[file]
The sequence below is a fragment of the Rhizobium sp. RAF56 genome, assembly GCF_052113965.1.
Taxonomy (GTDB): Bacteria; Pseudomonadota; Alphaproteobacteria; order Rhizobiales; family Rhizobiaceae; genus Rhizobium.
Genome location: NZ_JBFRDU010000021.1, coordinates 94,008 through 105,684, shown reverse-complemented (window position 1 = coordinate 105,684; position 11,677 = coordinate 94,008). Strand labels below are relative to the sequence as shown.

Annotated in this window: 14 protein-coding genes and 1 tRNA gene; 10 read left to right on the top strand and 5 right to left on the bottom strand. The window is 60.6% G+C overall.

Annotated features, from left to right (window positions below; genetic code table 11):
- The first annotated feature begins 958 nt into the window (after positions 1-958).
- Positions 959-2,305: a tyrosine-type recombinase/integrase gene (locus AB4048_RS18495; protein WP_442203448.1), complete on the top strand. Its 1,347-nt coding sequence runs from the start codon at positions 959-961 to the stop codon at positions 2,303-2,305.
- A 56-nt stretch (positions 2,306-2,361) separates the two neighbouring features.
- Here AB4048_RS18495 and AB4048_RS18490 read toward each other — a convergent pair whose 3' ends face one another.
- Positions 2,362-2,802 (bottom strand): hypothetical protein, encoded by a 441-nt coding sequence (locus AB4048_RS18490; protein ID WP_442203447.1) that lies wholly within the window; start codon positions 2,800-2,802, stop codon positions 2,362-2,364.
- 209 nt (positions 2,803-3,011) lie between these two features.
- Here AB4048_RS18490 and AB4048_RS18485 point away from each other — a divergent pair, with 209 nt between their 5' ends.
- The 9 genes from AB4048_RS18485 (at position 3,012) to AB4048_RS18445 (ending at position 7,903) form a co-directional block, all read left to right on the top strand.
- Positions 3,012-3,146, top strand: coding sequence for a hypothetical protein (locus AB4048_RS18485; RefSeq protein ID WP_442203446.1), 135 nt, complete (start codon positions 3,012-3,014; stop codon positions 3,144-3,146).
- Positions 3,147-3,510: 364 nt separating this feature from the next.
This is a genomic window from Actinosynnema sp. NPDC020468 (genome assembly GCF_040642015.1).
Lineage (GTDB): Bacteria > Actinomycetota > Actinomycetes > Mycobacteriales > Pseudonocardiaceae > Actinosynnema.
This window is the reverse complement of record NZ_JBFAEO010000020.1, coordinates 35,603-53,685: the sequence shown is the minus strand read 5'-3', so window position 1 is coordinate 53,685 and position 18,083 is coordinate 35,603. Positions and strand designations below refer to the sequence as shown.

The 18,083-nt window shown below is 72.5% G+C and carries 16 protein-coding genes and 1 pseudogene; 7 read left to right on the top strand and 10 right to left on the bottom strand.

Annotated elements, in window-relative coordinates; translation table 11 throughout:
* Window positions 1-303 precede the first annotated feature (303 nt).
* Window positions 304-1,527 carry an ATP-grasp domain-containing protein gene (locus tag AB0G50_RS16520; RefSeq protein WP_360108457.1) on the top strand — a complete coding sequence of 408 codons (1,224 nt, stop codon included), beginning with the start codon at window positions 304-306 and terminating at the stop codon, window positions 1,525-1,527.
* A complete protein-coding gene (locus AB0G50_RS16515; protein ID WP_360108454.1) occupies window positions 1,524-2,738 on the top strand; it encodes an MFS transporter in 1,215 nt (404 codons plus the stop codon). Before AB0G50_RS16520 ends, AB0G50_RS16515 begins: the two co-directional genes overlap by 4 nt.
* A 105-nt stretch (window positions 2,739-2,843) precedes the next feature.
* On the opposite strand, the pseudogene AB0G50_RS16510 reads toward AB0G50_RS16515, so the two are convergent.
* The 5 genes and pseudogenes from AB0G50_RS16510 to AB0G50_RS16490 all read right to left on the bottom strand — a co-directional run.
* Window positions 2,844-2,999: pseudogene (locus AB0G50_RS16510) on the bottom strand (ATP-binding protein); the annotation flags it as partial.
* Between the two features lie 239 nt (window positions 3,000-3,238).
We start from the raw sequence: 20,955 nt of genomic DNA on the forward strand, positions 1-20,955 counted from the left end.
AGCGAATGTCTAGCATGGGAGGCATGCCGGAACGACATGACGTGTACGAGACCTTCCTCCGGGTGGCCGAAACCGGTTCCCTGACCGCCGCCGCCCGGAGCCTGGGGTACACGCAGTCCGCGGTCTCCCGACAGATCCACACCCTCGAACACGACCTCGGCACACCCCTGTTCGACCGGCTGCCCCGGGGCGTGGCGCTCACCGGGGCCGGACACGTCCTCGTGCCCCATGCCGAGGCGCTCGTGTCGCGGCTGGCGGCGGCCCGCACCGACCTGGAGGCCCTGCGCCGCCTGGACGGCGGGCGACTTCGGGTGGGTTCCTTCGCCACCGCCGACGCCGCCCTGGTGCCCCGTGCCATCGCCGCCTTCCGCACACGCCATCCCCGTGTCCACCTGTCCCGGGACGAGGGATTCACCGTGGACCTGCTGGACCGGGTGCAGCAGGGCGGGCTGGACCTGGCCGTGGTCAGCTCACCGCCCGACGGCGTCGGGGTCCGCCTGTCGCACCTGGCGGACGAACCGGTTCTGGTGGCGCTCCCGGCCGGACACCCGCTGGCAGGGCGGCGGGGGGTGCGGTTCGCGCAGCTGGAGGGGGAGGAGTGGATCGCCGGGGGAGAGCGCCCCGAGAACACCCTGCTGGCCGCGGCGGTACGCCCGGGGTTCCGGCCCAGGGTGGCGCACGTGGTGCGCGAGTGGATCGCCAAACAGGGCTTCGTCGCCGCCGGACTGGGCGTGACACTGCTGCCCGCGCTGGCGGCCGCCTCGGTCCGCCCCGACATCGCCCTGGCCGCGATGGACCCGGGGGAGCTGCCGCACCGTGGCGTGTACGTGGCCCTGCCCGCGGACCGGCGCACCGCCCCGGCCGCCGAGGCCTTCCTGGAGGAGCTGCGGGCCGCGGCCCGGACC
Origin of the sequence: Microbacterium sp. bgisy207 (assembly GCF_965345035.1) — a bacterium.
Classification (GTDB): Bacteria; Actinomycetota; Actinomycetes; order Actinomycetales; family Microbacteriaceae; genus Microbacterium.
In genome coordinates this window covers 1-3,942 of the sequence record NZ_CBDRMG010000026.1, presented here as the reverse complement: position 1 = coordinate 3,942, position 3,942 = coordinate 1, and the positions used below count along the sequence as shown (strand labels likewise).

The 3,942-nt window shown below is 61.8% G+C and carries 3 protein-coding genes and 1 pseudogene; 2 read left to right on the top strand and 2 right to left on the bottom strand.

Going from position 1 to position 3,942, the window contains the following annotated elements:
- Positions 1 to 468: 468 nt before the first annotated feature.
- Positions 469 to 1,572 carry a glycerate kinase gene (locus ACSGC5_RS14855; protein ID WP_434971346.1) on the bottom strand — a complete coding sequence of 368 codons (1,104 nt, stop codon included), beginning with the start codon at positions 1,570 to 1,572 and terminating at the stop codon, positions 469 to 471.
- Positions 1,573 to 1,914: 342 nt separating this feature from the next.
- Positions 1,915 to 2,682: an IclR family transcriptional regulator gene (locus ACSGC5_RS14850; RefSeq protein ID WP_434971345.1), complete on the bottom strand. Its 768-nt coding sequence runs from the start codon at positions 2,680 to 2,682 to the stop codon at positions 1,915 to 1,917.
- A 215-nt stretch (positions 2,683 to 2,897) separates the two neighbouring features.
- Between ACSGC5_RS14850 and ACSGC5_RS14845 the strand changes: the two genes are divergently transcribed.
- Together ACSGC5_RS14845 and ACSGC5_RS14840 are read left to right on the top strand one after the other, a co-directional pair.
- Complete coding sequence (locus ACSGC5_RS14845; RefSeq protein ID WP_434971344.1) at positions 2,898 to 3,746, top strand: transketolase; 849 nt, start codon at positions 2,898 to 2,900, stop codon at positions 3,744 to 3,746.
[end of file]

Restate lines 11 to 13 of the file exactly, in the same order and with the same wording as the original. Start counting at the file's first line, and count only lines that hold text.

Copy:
- 209 nt (positions 2,803-3,011) lie between these two features.
- Here AB4048_RS18490 and AB4048_RS18485 point away from each other — a divergent pair, with 209 nt between their 5' ends.
- The 9 genes from AB4048_RS18485 (at position 3,012) to AB4048_RS18445 (ending at position 7,903) form a co-directional block, all read left to right on the top strand.